The street will be buzzing about Bernanke, unemployment rates, Amazon, Microsoft and Starbucks — but my eyes are focused on McDonald’s
July 22, 2010

Let me pop in here this early Thursday morning before the opening bell to answer some of the questions I’ve seen people trying to post over the last couple of days.

To those of you wondering what the heck happened to in Wednesday’s market, let me make this short and sweet. The market was having a good rally, moving on good earnings reports from some good companies.

Then Congress once again started asking Bernanke for a weather report, and he told them exactly what they already knew, we already knew, and most people on the street already knew — the economy doesn’t look exactly rosy, and he doesn’t have high expectations for the unemployment rate improving anytime soon.

But the traders who are moving the markets these days, don’t like any sort of bad news at all — even if its news they already knew — and they dump many positions, causing the market to take a little nosedive.

Not a big deal.

If you’ve been watching or participating in this market at all — you should be used to this.

My guess is, the traders will sleep on it, wake up this Thursday morning, wait for the opening bell, listen to some analysts calls on this big earnings day and week with Amazon and Microsoft — and if the news is rosy about the Kindle, which I believe has been doing fairly well in the marketplace since they slashed the price in June, and Microsoft — my guess is the market will will have a nice day.

As for what’s at the very top of my watch list — the very same name that’s been on my list for a long time — McDonald’s.

If you’re someone who’s sitting on the sidelines trying to watch and figure out what’s going on in the market — just watch this baby over the next day or so, as it will give you a good gauge for how to play this overall market.

But everyone must heed my usual disclaimer: Don’t base any of your investment decisions on anything you read here — do your own due diligence — or at least enough research to pick the right professional to do it for you.


Give yourself some “options” in this market
July 1, 2010

As most of you know, I haven’t been checking in on this site too frequently, because I’ve been more focused on my main site, Let’$ Talk Money, as I believe the best way to trade in the current market conditions is to do so with the protection of options, so you can put your head on the pillow every night and know your exposure to turmoil in the market is limited.

I’m no longer surprised when I stop by and read comments that some of you tried to post here while I was MIA (despite the fact I’ve mentioned numerous times on here that I block responses from being published).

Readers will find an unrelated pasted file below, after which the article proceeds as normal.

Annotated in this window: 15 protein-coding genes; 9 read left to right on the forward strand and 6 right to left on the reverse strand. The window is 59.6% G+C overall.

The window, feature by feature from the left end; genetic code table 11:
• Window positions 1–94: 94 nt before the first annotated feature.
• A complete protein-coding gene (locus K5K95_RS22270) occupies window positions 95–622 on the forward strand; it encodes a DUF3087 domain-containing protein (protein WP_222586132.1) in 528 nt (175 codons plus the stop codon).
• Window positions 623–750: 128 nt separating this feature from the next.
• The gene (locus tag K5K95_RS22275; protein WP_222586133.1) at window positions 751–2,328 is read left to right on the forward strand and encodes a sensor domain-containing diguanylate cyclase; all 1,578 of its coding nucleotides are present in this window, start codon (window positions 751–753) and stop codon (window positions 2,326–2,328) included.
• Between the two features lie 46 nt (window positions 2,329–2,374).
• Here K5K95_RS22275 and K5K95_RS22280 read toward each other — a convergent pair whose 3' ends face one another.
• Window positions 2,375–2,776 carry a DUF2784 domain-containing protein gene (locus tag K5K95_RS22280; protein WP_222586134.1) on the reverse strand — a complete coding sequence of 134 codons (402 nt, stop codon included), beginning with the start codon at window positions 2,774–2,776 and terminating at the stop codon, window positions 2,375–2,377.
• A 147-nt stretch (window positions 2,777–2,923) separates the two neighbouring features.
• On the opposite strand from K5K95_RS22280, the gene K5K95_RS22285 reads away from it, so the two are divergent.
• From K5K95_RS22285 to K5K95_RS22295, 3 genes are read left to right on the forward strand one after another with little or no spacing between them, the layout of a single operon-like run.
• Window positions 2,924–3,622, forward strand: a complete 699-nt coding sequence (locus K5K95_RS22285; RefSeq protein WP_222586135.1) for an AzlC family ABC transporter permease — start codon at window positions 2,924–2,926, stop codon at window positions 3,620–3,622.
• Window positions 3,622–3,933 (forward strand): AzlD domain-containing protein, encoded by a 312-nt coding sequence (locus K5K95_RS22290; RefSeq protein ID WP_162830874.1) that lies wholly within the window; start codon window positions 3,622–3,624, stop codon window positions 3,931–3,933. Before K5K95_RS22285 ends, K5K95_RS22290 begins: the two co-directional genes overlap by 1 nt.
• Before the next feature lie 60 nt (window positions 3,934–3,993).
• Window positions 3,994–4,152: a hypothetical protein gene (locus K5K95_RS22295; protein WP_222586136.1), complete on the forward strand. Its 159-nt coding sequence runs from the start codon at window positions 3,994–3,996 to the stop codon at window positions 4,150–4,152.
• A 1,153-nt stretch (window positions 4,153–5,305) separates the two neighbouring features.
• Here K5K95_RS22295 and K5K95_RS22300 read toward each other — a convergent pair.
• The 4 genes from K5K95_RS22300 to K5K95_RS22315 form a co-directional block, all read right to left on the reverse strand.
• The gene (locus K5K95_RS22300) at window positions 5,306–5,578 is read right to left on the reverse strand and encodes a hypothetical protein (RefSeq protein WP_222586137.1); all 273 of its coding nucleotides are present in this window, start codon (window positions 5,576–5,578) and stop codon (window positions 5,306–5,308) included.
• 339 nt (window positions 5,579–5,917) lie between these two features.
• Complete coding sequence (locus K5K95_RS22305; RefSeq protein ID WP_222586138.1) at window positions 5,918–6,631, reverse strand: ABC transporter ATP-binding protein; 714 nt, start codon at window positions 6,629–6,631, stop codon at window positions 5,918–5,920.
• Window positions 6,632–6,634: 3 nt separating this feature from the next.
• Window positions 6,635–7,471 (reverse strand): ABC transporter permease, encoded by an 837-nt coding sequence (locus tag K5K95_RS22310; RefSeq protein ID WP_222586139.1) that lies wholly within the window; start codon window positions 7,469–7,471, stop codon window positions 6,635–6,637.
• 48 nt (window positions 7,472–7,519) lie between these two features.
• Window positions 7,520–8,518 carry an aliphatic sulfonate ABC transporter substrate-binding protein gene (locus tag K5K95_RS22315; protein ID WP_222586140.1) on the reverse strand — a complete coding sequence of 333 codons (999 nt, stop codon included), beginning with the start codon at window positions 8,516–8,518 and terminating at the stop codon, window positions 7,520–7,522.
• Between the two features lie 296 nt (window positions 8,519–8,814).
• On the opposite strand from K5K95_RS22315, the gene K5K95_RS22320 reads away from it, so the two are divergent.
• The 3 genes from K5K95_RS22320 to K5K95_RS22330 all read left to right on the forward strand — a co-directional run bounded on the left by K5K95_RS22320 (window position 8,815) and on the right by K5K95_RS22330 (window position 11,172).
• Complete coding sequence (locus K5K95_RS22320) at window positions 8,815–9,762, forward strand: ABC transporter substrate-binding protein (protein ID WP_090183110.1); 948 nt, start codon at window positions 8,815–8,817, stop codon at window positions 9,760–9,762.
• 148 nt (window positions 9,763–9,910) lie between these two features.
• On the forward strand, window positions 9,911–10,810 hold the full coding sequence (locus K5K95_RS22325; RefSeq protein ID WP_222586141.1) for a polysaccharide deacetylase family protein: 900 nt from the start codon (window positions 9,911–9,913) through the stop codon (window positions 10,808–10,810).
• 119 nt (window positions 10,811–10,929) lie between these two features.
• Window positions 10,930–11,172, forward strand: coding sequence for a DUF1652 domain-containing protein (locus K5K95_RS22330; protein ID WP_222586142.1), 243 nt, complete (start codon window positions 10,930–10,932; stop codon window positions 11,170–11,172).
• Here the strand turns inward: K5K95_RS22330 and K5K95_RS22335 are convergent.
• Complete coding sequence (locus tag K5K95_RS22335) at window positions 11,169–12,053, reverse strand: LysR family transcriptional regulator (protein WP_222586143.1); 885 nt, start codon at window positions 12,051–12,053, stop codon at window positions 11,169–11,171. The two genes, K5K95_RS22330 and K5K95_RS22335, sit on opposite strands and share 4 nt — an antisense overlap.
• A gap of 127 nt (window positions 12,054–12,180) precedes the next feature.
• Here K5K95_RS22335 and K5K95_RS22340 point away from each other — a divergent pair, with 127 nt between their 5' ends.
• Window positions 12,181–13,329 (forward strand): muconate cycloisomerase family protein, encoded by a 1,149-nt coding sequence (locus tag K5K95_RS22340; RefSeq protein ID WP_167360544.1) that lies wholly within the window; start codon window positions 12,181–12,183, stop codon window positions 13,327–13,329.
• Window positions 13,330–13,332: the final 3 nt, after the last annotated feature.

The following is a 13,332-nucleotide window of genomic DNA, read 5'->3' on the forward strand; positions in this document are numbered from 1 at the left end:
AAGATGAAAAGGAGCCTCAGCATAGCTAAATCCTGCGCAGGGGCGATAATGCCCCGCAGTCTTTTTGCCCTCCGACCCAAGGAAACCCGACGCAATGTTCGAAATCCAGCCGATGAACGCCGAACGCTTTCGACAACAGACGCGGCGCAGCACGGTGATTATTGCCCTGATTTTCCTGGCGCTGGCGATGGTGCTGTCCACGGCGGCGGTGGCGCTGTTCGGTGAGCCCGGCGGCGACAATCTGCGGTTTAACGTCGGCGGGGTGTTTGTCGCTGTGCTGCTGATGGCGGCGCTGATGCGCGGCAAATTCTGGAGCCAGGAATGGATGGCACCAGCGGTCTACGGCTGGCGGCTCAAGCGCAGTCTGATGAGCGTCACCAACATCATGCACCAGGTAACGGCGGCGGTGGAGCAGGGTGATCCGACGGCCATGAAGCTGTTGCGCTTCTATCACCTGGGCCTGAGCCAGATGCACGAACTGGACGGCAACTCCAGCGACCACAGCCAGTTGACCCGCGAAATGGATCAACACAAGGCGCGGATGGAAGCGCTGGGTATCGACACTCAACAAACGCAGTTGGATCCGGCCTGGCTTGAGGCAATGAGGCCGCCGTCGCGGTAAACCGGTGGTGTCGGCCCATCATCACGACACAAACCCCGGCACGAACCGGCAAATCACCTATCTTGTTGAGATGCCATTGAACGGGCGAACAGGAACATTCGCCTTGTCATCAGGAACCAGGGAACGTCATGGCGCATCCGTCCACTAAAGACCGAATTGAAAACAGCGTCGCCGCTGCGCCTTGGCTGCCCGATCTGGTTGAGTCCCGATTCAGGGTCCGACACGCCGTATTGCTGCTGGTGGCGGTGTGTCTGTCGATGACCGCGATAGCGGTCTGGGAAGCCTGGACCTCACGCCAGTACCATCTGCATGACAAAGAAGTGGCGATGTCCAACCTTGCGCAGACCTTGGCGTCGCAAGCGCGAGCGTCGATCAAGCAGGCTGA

This response is not directed at the majority of you who get it and ask specific questions about the best ways to go about doing your own due diligence, but rather the individuals who claim they’re frequent readers here, yet they’re still asking for “a hot tip.”

That question is so ridiculous that I have to just shake my head and laugh.

It’s a telltale sign to me that you really haven’t either read a single word I’ve written here, or you need improvement on your comprehension skills.

If you’re looking for “a hot tip” — you’ve come to the wrong place.

In fact, this is the forum where I jump atop the proverbial milk crate and preach relentlessly that there is no such thing as “a hot tip.”

The best tip you’re ever going to get from me is this — do your own due diligence.

Just as important of knowing what to buy and when to buy is knowing when to sell — and you’re not going to know that, if you don’t do your own due diligence.

I strongly encourage those of you who are prone to jump around the Web looking for hot tips to read some of my past columns explaining why you really need to do your own research on a company — and its competitors — before buying a single share of its stock.

As for those who complain that I’ve “abandoned” you in this market — you’re nuts.

I never have — and never will — hold someone’s hand as they walk up to the window to buy or sell a stock.

Let me make this crystal clear, this forum is aimed at those investors who are leery of having all their money tied up in mutual funds.

While I have some of my money in mutual funds in my retirement account — I’m not a big fan of investing in funds, as inevitably there will be one or two of its top holdings that I feel are dogs, so I’d prefer to own single stocks of companies I do want to own, rather than have to “take one for the team” of holding something I don’t want that I feel holds my fund back from performing to its full potential.

I also can’t stand the fees associated with owning mutual funds, so a word of caution is to pay close attention to whether, and how much, any loads are that you will pay for a mutual fund. Just a sidenote, is that there are certain fund managers who have a fantastic record of way out-performing the market, and it may at times be better to pay a higher load that they deserve, than to be penny-wise and pound foolish by trying to go with a no-load or low load fund where the returns are dismal.